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Attic Insulation

What Type of Insulation is Best for My Attic?

Last year, your feet were always cold. You’ve decided to take action. Your attic is the place to start. But what type of insulation is best for your attic?

Winter is coming. It isn’t uncommon to see the first flakes of snow in October in the midwest. 

Be ready to bundle up this coming season. Get your layers: sweaters, jackets, vests, coats. 

But you shouldn’t need to bundle up indoors. Let your attic wear the layers, and you will stay comfy in your home without always reaching for a sweater. 

If you’re ready to invest in your comfort at home, reach out to SoDak Insulation for an inspection or estimate today. We’ll walk you through your options and offer solutions fine-tuned to your home.

How Does Insulation Work?

Regardless of the type you choose, insulation works by preventing the transfer of heat. 

insulation material like fiberglass or cellulose

Think of a thermos. It will keep the heat inside when you fill it with coffee. It keeps the heat out when you fill it with lemonade. 

The thermos is blocking the movement of heat in both cases. Likewise, the insulation in your attic keeps your home’s heat inside while keeping the exterior heat out.

Have you ever been disappointed in a thermos? You were planning on a nice, hot chili for lunch. But when you opened your container at noon, the contents were barely warm. You just experienced the effects of inadequate insulation. 

You don’t want your house to be like lukewarm chili.

The thickness of your insulation matters, but the kind of insulation you choose matters even more.

All types of attic insulation have an R-value. R-value is a measure of how well the insulation material prevents heat loss. 

As you consider what type of insulation is best for your attic, you’ll need to know the ideal r-value to add. In a cold climate like South Dakota, plan for a total R-value of 60. This will keep your home cozy all winter long.

What Type Of Insulation Is Best For My Attic? 

Proper insulation improves comfort levels and energy efficiency. Adding insulation is a relatively inexpensive improvement with a big payout in comfort as well as lower utility bills.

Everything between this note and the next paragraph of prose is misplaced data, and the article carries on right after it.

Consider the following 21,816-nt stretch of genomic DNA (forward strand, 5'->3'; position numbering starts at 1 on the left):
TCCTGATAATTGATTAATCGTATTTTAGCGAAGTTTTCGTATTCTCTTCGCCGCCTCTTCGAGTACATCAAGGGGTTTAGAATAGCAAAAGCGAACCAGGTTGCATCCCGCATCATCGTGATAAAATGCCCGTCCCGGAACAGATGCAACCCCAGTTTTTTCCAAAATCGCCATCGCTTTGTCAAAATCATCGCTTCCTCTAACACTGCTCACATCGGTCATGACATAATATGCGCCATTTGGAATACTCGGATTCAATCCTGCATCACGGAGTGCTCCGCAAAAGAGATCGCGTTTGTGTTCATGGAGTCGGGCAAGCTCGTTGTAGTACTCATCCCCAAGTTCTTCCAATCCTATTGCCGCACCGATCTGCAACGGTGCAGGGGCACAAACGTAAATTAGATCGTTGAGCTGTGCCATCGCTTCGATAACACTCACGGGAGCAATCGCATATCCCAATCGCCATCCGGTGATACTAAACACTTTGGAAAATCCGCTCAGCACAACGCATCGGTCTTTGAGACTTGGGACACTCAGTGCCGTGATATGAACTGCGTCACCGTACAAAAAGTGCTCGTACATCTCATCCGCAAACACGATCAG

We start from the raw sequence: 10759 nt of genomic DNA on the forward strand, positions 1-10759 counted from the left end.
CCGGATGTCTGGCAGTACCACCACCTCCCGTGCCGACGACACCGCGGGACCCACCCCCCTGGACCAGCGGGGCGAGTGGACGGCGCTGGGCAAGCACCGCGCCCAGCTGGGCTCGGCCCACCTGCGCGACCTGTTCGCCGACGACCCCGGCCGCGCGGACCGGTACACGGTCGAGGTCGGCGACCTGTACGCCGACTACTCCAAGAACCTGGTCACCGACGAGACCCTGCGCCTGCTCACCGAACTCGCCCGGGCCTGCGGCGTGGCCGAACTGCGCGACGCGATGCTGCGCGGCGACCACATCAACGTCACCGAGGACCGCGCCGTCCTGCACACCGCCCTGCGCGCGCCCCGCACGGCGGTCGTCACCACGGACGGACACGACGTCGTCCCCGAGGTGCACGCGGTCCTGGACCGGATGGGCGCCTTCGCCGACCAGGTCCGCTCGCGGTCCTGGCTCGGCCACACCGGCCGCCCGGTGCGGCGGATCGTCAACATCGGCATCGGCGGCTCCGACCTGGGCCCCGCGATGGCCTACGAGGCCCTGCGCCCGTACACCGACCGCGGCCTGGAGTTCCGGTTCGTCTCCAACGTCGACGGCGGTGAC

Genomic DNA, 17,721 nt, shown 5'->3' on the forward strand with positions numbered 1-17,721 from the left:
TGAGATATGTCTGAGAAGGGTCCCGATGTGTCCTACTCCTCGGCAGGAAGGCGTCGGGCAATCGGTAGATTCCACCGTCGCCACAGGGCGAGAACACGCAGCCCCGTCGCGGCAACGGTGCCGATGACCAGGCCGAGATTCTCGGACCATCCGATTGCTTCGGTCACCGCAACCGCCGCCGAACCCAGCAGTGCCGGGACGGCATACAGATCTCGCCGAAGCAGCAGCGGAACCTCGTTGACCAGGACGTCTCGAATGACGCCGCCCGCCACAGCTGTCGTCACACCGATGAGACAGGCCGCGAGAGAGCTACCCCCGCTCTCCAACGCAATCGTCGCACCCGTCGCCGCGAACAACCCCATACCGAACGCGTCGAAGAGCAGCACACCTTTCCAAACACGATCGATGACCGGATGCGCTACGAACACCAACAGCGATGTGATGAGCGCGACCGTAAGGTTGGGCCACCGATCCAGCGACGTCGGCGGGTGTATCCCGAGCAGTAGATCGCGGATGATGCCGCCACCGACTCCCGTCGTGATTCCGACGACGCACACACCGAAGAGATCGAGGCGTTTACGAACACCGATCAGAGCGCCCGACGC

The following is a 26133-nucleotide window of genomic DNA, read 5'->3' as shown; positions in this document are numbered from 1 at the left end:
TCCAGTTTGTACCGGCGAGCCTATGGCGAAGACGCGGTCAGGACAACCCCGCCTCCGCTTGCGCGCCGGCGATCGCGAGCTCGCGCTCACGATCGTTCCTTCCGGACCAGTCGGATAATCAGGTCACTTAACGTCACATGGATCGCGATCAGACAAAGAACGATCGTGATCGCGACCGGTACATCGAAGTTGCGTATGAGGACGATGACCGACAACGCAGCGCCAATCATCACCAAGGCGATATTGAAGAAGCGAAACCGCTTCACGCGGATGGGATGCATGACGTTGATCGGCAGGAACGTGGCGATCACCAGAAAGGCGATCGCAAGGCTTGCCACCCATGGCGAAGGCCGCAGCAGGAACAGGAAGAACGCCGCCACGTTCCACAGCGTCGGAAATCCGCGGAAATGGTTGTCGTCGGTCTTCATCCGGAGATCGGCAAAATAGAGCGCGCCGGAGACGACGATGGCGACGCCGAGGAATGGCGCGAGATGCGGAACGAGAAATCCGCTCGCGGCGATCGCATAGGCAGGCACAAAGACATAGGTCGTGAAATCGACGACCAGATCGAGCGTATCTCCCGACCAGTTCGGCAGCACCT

Let’s take a look at some common types of insulation for your attic.

builder installing or removing old insulation

Fiberglass Insulation

Fiberglass insulation is the pink stuff most people think of when they hear the word insulation. Molten glass is spun into fibers, like a glass cotton candy.

This type of insulation is available in rolls or batts that are easy to lay between the floor joists. 

Fiberglass insulation has several advantages to consider:

  • It’s inexpensive. When estimating the cost of adding R-value, fiberglass can give the biggest bang for your buck.
  • Insects don’t eat it. Fiberglass has no nutritional value, so insects are not drawn to it. 
  • Blanket fiberglass insulation can be installed without any special tools. It just needs to be rolled out to cover your attic space.
  • It doesn’t burn. 
  • Faced insulation (the kind that comes with a vapor barrier on one side) is resistant to moisture and mold.

 

Fiberglass insulation has some disadvantages to consider, as well:

  • It’s itchy. If you’re planning on installing this yourself, make sure to cover all of your skin. Wear a dust mask to protect your lungs. The tiny shards of glass that make up fiberglass can leave you feeling itchy or scratched up if it touches your bare skin. If you inhale them, they can cause lung disease.
  • It doesn’t seal at the edges. Like a blanket that isn’t tucked around your feet, fiberglass batts can leave a gap where it meets the walls of your attic. You can try to squash it in those spaces, but fiberglass insulation only works well if it isn’t compressed. 

Blown-in fiberglass doesn’t have this problem.

  • It will eventually lose its fluff. Insulation works by trapping air. Fluffy insulation holds more air in place, so as fiberglass batts settle and sag over time, its efficiency decreases. 

Fiberglass is also available in loose-fill, which is blown in with a machine. This job is best left to professionals. 

loose fill fiberglass insulation for attic

Cellulose

Cellulose insulation is made from recycled paper, making it an eco-friendly choice. This loose-fill insulation is blown in with a machine, making it easy to reach those edges where your attic is too short to stand.